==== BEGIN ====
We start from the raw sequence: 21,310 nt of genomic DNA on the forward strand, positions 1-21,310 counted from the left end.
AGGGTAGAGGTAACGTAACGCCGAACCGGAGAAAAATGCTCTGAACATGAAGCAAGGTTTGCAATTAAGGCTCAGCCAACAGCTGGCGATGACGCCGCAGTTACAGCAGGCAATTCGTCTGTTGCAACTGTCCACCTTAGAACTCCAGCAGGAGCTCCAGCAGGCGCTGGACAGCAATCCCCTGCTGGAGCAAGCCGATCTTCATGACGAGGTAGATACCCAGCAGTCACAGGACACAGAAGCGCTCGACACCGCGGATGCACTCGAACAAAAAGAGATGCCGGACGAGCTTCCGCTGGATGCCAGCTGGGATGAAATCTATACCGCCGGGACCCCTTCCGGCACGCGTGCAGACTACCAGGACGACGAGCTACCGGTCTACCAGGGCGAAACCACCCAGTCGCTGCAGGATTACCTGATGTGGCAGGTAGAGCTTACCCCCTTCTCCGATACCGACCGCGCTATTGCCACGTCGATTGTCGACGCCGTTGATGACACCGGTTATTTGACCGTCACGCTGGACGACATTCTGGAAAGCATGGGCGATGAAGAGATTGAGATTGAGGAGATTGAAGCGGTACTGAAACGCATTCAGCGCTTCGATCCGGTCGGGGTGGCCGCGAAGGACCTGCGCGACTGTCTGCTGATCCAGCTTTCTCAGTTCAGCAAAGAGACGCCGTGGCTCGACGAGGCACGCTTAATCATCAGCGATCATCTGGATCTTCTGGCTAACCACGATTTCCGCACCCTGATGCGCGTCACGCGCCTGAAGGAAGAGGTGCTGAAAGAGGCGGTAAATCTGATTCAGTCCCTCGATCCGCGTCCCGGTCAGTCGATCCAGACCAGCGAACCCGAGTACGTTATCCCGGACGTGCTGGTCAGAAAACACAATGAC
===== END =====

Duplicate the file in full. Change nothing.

We start from the raw sequence: 21,310 nt of genomic DNA on the forward strand, positions 1-21,310 counted from the left end.
AGGGTAGAGGTAACGTAACGCCGAACCGGAGAAAAATGCTCTGAACATGAAGCAAGGTTTGCAATTAAGGCTCAGCCAACAGCTGGCGATGACGCCGCAGTTACAGCAGGCAATTCGTCTGTTGCAACTGTCCACCTTAGAACTCCAGCAGGAGCTCCAGCAGGCGCTGGACAGCAATCCCCTGCTGGAGCAAGCCGATCTTCATGACGAGGTAGATACCCAGCAGTCACAGGACACAGAAGCGCTCGACACCGCGGATGCACTCGAACAAAAAGAGATGCCGGACGAGCTTCCGCTGGATGCCAGCTGGGATGAAATCTATACCGCCGGGACCCCTTCCGGCACGCGTGCAGACTACCAGGACGACGAGCTACCGGTCTACCAGGGCGAAACCACCCAGTCGCTGCAGGATTACCTGATGTGGCAGGTAGAGCTTACCCCCTTCTCCGATACCGACCGCGCTATTGCCACGTCGATTGTCGACGCCGTTGATGACACCGGTTATTTGACCGTCACGCTGGACGACATTCTGGAAAGCATGGGCGATGAAGAGATTGAGATTGAGGAGATTGAAGCGGTACTGAAACGCATTCAGCGCTTCGATCCGGTCGGGGTGGCCGCGAAGGACCTGCGCGACTGTCTGCTGATCCAGCTTTCTCAGTTCAGCAAAGAGACGCCGTGGCTCGACGAGGCACGCTTAATCATCAGCGATCATCTGGATCTTCTGGCTAACCACGATTTCCGCACCCTGATGCGCGTCACGCGCCTGAAGGAAGAGGTGCTGAAAGAGGCGGTAAATCTGATTCAGTCCCTCGATCCGCGTCCCGGTCAGTCGATCCAGACCAGCGAACCCGAGTACGTTATCCCGGACGTGCTGGTCAGAAAACACAATGAC